A friend of a property manager of a New York co-op recently remarked that “Superman has finally met his match” when a task came in that seemed to have the effect of kryptonite and slowed him down—for a moment at least.
With managers constantly being faced with issue upon issue and people coming at them at all directions with emails, phone calls and complaints, it’s not an unfair analogy. A manager is something of a superhero at the end of the day.
A managing agent or property manager touches every aspect of a community, whether it is on a personal level or a professional level. It is both constant with day-to-day operations and filled with unexpected issues that arise and become a priority. “Every day varies. There is an unrecognized complexity to our job,” says Georgia Lombardo-Barton, president of Barton Management LLC. “Talented managers possess a diverse background in accounting, finance, project management as well as a more simplistic ability needed to handle people and resolve problems. It’s not a single-dimensional job description.”
No matter what the size of their portfolio, a manager must wear a great many professional hats: human resources pro, administrator, mediator, organizer, social director, project manager, sounding board—sometimes even therapist. An on-site manager has more than his or her share of responsibilities.
“One thing we deal with is that everyone feels their problem is important and they should be first,” says Stephen Elbaz, president of Esquire Management Corporation. “It’s really no different than how a doctor treats the emergency room; the cardiac arrest will always be treated first, yet everyone wants an instant, right away response.”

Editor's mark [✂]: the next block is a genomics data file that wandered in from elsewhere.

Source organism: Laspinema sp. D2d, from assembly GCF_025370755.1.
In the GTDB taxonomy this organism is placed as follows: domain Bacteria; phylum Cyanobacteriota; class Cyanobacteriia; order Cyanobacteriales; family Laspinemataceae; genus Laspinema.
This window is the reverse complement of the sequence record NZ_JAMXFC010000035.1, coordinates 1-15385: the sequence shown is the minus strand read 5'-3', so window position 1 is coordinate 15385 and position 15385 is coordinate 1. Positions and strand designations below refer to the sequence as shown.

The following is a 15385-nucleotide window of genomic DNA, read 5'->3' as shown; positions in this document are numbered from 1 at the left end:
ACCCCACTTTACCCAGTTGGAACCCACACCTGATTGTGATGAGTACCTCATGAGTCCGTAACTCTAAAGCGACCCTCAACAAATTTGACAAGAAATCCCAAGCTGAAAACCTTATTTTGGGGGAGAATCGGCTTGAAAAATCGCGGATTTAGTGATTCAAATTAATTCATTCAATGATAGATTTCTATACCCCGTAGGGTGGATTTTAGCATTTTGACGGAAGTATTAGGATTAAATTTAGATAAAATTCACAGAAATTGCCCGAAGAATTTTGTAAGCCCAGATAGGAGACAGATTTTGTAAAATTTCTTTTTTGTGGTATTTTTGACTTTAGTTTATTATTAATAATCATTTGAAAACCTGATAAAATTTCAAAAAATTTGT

Property management is really a two-fold relationship. But sometimes the manager's role is misunderstood. A resident or a board member must realize that the building’s policies are designed for everyone to follow and, as with any entity that has its policies in place, there are also rules, regulations and restrictions, which must be supported.
“We are only human, and do not have a crystal ball to predict the future and what it will bring, or a magic wand to instantly make residents’ troubles disappear,” says Alex K. Kuffel, president of Pride Property Management Corp., with offices in New York City and New Jersey. “We do not create the rules and policies of a building. That's the board’s job, and we are hired to merely enforce them. Without support, there would be chaos and disorder, truly detrimental to any multifamily dwelling.”
All in a Day’s Work
A typical day for Kuffel begins at 8 a.m. by checking messages and responding to calls and emails appropriately.
“After that, we will call each building’s superintendent and go over with him any/all concerns, calls or matters relating to the building in question,” he says. “We will also call our various vendors, and board members, as needed in the course of the day.”
The day also consists of ordering supplies, directing the superintendent or other building-related personnel, perhaps working with the building's engineer, architect, or attorney, or other trades people, especially if there is work in progress.